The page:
AI and the Writers’ Strike

Paula LabrotBy Paula Labrot

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AI and the Writers’ Strike
AI and the Writers’ Strike It’s unlikely that the writers who penned those sci-fi scripts, or the actors giving soul to a machine, ever thought that AI might represent a serious threat to their livelihoods. One of the central concerns of the present 2023 Writer’s Strike is the use of AI (artificial intelligence) technology in the creation of scripts. Kelly Lawler, writing for USA Today writes, “Hollywood has furnished the world with an abundance of stories about artificial intelligence, utopian and dystopian alike. A key issue holding up negotiations with the major Hollywood studios is the use and regulation of AI. The unions worry that text generators like ChatGPT could write screenplays without any humans involved.” Could a lot of writers be replaced with a generative AI program? Haibing Lu, associate professor of Information Systems & Analytics at Santa Clara University says, “I don’t think that there’s a way to totally ban the technology. We have to adapt to it. All parties need to sit down and figure out what’s the proper way to channel the profits.” Wow. This is thorny stuff, because no one really knows where we will be 10 years from now. Anyone who tells you they know is lying. Threats to Writers As the strike goes on, studios will be experimenting more and more with AI technology, accelerating its adoption in Hollywood, leading to another challenge to human writers. The use of generative AI to write a first draft of a show, only then to have human writers expand or tweak the content may result in fewer writers in the writers’ room and less hours for those who are employed. NPR reports, “Writers are wondering what sort of AI threat they may be facing in the writer’s rooms of the future: a kind that makes them redundant, or one that serves them as a useful tool.” So, let’s look at the fact that AI is just math. It begins by scraping (gathering) text from the internet…billions of bits of data. Everything from the Constitution to the Bible to Einstein’s writings. The created content of human authors is fed into a computer, sorted and analyzed. Then, humans say, “computer, make a model.” The model generates text based on what’s been created before. It creates a script that’s derivative of content that’s already been produced. That’s the rub! All kinds of issues emerge, including copyright problems, because when an AI program creates a story, it, essentially, steals the work of writers from Plato to Paddy Chayevsky to Wes Anderson and incorporates their themes, style and voice into a ‘new’ work. Charlie Converse, owner of Converse Pool and Spa here in Topanga (fabulous, if you need repair or maintenance), reminded me it is legal to create an impression of the work of others. He observed that people used to sample Hip Hop music and use it to create their own work, until the industry caught on and made people pay royalties. According to Charlie, “AI walks a line between what is derivative and impression. One proposed solution is that AI stops learning new copyrighted data (as if). Charlie thinks AI programs need to be developed that can accurately trace source material that is used without an author’s permission. After all, teachers have programs that check students’ work for plagiarism. There are also programs that suggest to teachers that a student’s work may be produced by an AI program and not the student him or herself. Why not AI checking up on AI? Here’s the thing. By the time these kinds of programs are created or there are regulations in place regarding lifting material from human creators, the AI programs will have already learned more than enough information to mimic the majority of copyrighted content. The Disruption What has to happen? The AI technology is useless without a human to prompt it. Writers can still be important as agents to direct the AI technology. The prompts will be written by today’s writers. As Rama Kingston reminds me, it’s not about “either or,” it’s about “and.” “Not writers or AI, but writers and AI.” AI is not a be-all-end-all. It is just a disruptive technology. It will change an industry, not end it. What I would suggest to the Writers’ Guild is to demand training and prompt engineering or piloting courses for their membership, because those who can pivot with the ever-changing technologies coming at us are the ones who will be successful. Vamos a ver!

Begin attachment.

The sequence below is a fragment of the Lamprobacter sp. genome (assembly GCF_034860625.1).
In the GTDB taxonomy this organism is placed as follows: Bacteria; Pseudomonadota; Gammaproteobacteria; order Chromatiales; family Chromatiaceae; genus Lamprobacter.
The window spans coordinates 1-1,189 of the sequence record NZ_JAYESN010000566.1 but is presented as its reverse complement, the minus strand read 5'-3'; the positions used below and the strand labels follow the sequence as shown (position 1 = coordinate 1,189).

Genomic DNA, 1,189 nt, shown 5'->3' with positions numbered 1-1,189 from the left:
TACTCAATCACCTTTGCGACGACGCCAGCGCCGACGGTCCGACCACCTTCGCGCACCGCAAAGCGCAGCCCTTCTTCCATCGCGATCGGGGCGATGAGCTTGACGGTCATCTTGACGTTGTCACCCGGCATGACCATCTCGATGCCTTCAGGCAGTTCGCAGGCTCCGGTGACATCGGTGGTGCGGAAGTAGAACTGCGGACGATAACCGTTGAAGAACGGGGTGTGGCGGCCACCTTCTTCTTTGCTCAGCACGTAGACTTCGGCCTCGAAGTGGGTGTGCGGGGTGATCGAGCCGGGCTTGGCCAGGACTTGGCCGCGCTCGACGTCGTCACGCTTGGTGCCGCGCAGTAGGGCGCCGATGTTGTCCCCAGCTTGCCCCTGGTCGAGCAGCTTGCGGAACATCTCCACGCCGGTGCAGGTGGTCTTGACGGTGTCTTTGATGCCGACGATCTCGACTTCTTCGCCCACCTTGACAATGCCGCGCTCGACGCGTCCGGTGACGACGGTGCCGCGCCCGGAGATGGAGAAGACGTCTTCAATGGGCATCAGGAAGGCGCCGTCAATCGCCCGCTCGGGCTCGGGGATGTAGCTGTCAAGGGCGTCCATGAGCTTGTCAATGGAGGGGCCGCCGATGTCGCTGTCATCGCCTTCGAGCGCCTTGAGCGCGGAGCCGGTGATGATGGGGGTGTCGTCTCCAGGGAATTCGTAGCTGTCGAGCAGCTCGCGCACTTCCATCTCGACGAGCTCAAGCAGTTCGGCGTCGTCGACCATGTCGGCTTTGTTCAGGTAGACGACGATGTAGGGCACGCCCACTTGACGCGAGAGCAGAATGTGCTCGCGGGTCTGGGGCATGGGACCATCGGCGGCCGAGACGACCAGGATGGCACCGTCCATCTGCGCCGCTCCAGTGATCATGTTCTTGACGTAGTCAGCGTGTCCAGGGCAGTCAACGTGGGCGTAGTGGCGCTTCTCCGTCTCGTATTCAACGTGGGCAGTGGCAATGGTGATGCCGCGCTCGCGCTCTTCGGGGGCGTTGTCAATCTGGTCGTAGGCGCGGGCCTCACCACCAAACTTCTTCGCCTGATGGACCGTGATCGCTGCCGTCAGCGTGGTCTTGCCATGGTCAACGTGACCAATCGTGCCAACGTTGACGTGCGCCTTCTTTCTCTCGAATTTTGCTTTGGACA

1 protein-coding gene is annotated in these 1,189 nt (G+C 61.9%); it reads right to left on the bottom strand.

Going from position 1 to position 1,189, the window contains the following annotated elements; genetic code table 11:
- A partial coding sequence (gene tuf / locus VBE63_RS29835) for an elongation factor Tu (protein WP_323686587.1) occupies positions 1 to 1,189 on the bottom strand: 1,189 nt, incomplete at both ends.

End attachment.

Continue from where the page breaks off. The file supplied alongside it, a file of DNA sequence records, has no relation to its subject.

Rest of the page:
Paula Labrot

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